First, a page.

written by: Hollan•edited by: Michael Dougherty•updated: 9/25/2009
Thunderbird is an e-mail client, much like Mac's own Mail. It allows users to import mail from various mail servers without having to log in to the mail account in question. Is Mozilla's mail client better than Mac's Mail? Read on to find out.
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Thunderbird is an e-mail client, much like Mac's own Mail. It allows users to import mail from various mail servers without having to log in to the mail account in question. Should you give up on Mail and go for Thunderbird? Um, not quite yet, I'm afraid.
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Download and Installation
Mac owners can download Thunderbird at Mozilla's site for free. After you have downloaded the file, it will mount on your desktop as a disk image. Open that and you will be prompted to install Thunderbird per normal Mac installation guidelines (agreeing to terms of service and what not). Once that is over with, you can give Thunderbird a spin.
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Upon opening Thunderbird for the first time you are asked to import an e-mail inbox. It is similar to filling out the account information in Mail. You'll need the e-mail address and the incoming and outgoing servers for the account to be set up properly. Once set up, it should import all of the mail from the server.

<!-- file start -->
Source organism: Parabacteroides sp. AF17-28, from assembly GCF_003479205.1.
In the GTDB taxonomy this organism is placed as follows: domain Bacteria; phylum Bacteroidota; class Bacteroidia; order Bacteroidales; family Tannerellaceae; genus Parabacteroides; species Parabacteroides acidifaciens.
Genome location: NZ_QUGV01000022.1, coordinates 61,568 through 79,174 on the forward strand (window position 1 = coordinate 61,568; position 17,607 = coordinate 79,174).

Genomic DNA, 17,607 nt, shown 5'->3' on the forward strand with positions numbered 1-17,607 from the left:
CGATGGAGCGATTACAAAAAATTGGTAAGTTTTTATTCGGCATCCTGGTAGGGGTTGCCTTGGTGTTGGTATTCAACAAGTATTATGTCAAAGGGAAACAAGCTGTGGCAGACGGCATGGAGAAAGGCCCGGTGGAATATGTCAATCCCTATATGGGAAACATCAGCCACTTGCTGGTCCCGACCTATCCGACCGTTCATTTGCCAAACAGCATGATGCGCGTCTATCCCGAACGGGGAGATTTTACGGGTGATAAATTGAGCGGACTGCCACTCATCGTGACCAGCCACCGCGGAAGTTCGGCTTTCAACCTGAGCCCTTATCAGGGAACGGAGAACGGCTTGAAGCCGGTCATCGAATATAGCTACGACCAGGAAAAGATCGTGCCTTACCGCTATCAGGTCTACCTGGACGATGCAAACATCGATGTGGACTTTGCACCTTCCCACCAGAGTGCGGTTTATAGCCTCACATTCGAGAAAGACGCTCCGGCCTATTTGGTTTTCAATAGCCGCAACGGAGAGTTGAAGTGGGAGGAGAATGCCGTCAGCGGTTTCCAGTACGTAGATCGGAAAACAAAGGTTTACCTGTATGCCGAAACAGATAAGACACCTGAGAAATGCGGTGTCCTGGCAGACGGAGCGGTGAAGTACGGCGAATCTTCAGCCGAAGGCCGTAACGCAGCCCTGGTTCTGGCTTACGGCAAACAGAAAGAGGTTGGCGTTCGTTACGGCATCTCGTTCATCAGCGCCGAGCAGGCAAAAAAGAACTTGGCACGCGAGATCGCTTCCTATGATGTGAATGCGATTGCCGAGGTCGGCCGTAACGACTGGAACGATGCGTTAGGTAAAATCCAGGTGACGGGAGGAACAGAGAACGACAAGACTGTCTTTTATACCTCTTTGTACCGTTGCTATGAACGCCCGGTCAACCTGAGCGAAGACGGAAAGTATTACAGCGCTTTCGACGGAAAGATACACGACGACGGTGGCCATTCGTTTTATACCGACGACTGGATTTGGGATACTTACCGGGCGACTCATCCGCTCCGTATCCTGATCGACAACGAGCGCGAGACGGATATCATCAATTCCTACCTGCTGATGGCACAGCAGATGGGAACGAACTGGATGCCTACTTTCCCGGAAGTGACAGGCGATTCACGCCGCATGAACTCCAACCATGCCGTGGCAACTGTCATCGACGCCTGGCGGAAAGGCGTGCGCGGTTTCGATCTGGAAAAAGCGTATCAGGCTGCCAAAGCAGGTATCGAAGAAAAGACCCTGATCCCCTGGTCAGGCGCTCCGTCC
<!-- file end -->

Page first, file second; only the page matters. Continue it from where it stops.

Thunderbird has every option that Mail has. You can Get Mail, Write Mail, Reply, Forward, Save messages, set up a Junk Mail folder and so on. About the only thing Thunderbird does that Mail doesn't do is have Add-ons, but those are only for reporting system crashes so it's not that big of a deal as your Mac will also report crashes to Apple if you so wish.
Thunderbird's interface is easy to use and understand, if you are familiar with Mail. The biggest problem, however, is that you can't import a GMail account. Thunderbird doesn't allow you to choose a SSL port for incoming or outgoing server, which is required to import mail from GMail. This is a big downside, in my book, as my primary e-mail address is a Gmail account
Thunderbird does have a lot of safety precautions like protection from phishing, but none of that really matters if I can't use the software to get my mail.
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If you are already familiar with Mail, Thunderbird doesn't do anything more or anything better. It even has less e-mail client support than Mail. If you don't use Mail to began with, Thunderbird isn't any more user friendly so you probably won't be switching over.
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Thunderbird isn't bad, but I do expect more from the company who brought us Firefox. Thunderbird is a typical mail client, nothing more and nothing less. If you use Mail on your Mac already, I see no reason to change.